Resistance a Growing Problem in Treating Influenza

Bob Roehr

February 06, 2009

February 6, 2009 (Washington, DC) — Management of influenza has become more complicated due to growing resistance to the neuraminidase inhibitor oseltamivir (Tamiflu). That message was a recurring theme here at the Seasonal & Pandemic Influenza 2009 Symposium, sponsored by the Infectious Diseases Society of America.

The influenza outbreak in the United States "so far has been relatively mild in comparison to last season," said Nancy Cox, PhD, director of the Influenza Division at the Centers for Disease Control and Prevention (CDC). Only 2 states, Virginia and New Jersey, have reported a significantly greater number of patients exhibiting flu-like symptoms this season compared with last.

Antiviral resistance is present "in only 1 of the 3 groups of influenza viruses that commonly circulate in people," Dr. Cox said. Resistance in the A strain has emerged "over the past 2 seasons." However, the A strain is the primary circulating virus in the US this year, and about 80% of that is the H1 type, which is resistant to oseltamivir. "Clinicians need to understand this," she said.

Dr. Cox said the strains included in the vaccine for this year are well matched to the strains that are circulating. Influenza season has not yet peaked, she said, and it is not too late to vaccinate patients.

Managing Resistance

Local health departments are responsible for identifying the circulating strains of influenza. "If it is H1N1, we can pretty much assure ourselves that it will be resistant to oseltamivir and that is what has provoked the recommendation from CDC of using 2 antiviral drugs — oseltamivir and rimantadine (Flumadine)," symposium cochair Richard J. Whitley, MD, told Medscape Infectious Diseases. He is a professor of medicine in the Department of Microbiology at the University of Alabama in Birmingham.

"It doesn't preclude the use of zanamivir," he continued. However, there is a contraindication for use of that drug in patients "with bronchospastic disease that are at risk for complications of an inhaled medication." It is also not indicated for use in very young children.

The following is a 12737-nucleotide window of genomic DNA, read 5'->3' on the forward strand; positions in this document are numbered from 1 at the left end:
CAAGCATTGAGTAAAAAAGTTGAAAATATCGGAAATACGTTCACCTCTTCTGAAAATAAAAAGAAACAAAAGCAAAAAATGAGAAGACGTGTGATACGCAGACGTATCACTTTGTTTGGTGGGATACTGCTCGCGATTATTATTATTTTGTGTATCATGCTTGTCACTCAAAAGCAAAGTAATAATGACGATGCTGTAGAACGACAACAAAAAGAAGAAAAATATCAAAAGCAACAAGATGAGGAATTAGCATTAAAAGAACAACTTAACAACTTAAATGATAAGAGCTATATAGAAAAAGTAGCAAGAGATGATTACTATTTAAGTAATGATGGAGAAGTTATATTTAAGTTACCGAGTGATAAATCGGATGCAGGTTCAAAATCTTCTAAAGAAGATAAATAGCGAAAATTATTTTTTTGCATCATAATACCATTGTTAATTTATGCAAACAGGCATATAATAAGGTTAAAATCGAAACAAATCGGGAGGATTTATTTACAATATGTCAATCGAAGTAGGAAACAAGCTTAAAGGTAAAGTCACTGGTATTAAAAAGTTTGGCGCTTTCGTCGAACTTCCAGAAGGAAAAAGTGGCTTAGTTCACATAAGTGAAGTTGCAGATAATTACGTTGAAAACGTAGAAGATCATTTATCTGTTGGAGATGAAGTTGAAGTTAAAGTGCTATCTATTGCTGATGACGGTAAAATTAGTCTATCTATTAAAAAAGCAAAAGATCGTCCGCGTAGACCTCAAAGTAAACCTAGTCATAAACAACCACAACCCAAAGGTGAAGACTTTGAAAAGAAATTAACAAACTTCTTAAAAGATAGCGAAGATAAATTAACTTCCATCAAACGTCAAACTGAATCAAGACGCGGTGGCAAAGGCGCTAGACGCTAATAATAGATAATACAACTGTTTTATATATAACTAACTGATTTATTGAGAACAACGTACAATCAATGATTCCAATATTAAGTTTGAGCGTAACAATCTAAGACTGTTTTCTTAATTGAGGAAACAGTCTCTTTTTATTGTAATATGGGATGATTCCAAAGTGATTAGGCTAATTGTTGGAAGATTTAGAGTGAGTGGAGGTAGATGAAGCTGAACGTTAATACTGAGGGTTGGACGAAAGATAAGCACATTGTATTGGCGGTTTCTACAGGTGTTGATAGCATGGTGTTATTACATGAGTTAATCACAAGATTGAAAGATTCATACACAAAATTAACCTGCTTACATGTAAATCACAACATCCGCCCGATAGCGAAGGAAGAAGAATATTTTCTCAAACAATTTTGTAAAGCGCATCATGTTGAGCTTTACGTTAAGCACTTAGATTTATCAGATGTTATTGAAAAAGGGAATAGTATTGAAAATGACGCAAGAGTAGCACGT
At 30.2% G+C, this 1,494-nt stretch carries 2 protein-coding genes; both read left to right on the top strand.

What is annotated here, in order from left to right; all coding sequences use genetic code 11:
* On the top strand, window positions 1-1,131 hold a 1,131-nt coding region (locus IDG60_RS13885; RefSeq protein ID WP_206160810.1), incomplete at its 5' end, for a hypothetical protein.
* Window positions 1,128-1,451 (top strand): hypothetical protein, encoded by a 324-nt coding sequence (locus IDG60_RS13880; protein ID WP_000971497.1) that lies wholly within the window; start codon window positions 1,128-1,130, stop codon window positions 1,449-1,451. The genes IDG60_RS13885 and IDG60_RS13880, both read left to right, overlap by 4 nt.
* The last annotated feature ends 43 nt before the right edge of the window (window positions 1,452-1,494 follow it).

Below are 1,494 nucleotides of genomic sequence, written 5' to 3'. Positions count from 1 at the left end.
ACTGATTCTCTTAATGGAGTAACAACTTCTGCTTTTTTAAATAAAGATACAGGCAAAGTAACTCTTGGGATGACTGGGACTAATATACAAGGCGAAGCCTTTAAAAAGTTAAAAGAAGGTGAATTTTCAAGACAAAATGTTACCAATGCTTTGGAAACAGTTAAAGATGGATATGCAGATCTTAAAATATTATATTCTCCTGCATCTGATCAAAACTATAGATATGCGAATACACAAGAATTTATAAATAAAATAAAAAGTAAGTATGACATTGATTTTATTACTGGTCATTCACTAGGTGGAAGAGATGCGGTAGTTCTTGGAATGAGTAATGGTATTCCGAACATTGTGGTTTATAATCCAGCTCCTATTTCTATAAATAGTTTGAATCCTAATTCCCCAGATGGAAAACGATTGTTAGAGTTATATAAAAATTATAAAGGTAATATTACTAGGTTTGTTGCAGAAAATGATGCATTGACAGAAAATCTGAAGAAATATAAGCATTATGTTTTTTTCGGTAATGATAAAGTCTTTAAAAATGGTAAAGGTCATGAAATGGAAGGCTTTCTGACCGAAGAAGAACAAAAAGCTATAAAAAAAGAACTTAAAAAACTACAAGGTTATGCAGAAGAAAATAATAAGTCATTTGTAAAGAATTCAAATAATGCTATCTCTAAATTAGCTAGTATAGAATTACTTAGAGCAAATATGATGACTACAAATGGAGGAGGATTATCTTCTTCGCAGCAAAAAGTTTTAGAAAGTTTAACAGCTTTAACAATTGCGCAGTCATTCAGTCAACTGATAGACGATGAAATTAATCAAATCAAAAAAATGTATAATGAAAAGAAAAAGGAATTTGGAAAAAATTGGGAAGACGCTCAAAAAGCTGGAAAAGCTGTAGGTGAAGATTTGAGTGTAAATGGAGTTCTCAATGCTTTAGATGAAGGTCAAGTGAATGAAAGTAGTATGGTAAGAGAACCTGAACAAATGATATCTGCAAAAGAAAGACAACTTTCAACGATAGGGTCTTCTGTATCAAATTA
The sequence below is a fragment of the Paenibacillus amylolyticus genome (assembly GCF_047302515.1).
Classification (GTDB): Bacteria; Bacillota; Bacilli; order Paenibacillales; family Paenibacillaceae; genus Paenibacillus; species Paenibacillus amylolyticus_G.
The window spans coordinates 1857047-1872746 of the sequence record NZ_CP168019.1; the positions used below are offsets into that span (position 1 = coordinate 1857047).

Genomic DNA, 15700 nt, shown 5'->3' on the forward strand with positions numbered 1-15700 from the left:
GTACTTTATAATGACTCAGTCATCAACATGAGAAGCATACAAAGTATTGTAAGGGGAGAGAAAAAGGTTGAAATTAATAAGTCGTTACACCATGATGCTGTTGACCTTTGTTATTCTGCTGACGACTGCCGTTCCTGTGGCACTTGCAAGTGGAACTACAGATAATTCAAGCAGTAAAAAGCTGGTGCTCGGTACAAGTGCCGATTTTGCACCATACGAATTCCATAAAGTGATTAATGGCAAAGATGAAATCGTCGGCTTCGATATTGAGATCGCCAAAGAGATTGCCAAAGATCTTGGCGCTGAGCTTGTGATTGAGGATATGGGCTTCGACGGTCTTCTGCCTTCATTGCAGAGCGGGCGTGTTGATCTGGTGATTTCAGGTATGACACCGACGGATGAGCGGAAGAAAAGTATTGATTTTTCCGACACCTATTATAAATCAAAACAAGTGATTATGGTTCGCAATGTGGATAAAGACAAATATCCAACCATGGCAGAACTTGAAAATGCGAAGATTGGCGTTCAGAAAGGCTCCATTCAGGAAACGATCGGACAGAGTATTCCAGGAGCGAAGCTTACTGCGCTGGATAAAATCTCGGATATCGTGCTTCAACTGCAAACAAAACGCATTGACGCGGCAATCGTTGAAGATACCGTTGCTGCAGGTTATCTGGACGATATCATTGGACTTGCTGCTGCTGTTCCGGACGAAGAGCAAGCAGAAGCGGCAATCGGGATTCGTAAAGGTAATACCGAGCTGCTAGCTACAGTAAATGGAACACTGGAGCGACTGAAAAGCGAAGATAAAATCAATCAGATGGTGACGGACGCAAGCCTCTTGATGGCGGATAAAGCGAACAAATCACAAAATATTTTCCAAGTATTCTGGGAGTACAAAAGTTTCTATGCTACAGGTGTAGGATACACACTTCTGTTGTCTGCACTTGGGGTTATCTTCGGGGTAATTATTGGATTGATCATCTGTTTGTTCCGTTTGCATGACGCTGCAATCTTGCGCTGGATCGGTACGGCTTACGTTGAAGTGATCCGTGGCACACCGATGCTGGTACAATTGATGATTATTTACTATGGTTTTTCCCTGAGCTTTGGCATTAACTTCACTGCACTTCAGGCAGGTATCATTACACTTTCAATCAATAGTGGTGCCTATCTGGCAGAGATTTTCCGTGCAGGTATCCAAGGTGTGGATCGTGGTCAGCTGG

Andrew Pavia, MD, from the University of Utah Medical Center in Salt Lake City, suggested that physicians test to distinguish between influenza A and B. "If it is B, treatment is relatively straightforward; Tamiflu and Relenza (zanamivir) will both work. If it is influenza A, they need to follow the modified guidelines, where roughly half the strains now are H1."

Bacterial Infections

Many deaths associated with influenza infection are caused by bacterial coinfections. "They are causing pneumonia after infection," Dr. Pavia pointed out. Clinicians need to become better at diagnosing and treating the bacterial infection in the face of increased drug resistance, he said.

However, he does not advocate prophylactic administration of antibiotics to prevent pneumonia. Dr. Pavia said, "There isn't any evidence that it does any good, and we have plenty of evidence that they can do harm, including causing very dangerous C difficile infections."

Dr. Pavia said the question of antibiotic use becomes more difficult when a patient "becomes very ill and is hospitalized with what appears to be a bacterial infection. That is where the clinician needs to be aware of what the best choice of antibiotics might be. Right now, the expert consensus is that patients who are critically ill probably should receive drugs that are active against MRSA [multidrug-resistant Staphylococcus aureus]."

Ambulatory patients returning home "as a rule should not receive antibiotics if they have influenza. We don't know about milder cases of what appears to be bacterial pneumonia. Can they be treated with typical agents for pneumonia such as a cephalosporin and a macrolyte, or a quinolone, or should they also receivedrugs that are active against MRSA," Dr. Pavia rhetorically asked.

Pandemic Influenza

The fear of pandemic influenza is that the H5N1 strain will pass from birds to humans and adapt to ready transmission between humans. It also tends to infect young, healthy individuals, unlike common influenza, which tends to infect the very young and the very old.

The number of incidents of transmission to humans has remained small, only 16 people in Asia during this current season. Most of those infected were directly involved with handling wild fowl. Evidence of human-to-human transmission is scant.

While significant progress has been made in developing human vaccines for H5N1, they require use of an adjuvant and 2 separate inoculations. There are currently no plans to include those components in the seasonal vaccine, said Arnold S. Monto, MD, cochair of the symposium and professor in the Department of Epidemiology, School of Public Health, University of Michigan, Ann Arbor.

Human H5N1 vaccines are being placed in stockpiles for the purpose of trying to contain an outbreak of pandemic influenza should it emerge. However, vaccines have a limited shelf life and as they approach their expiration date there will be increased discussion on whether to use stockpiled H5N1 vaccine in select populations. With little evidence of H5N1 disease in humans, the risk benefit currently tilts against use.

However, "All we have to have is a few cases of highly pathogenic avian influenza in our fowl population in North America and you will see that Americans will demand that there be a vaccine they can take under those circumstances," said Dr. Whitley.


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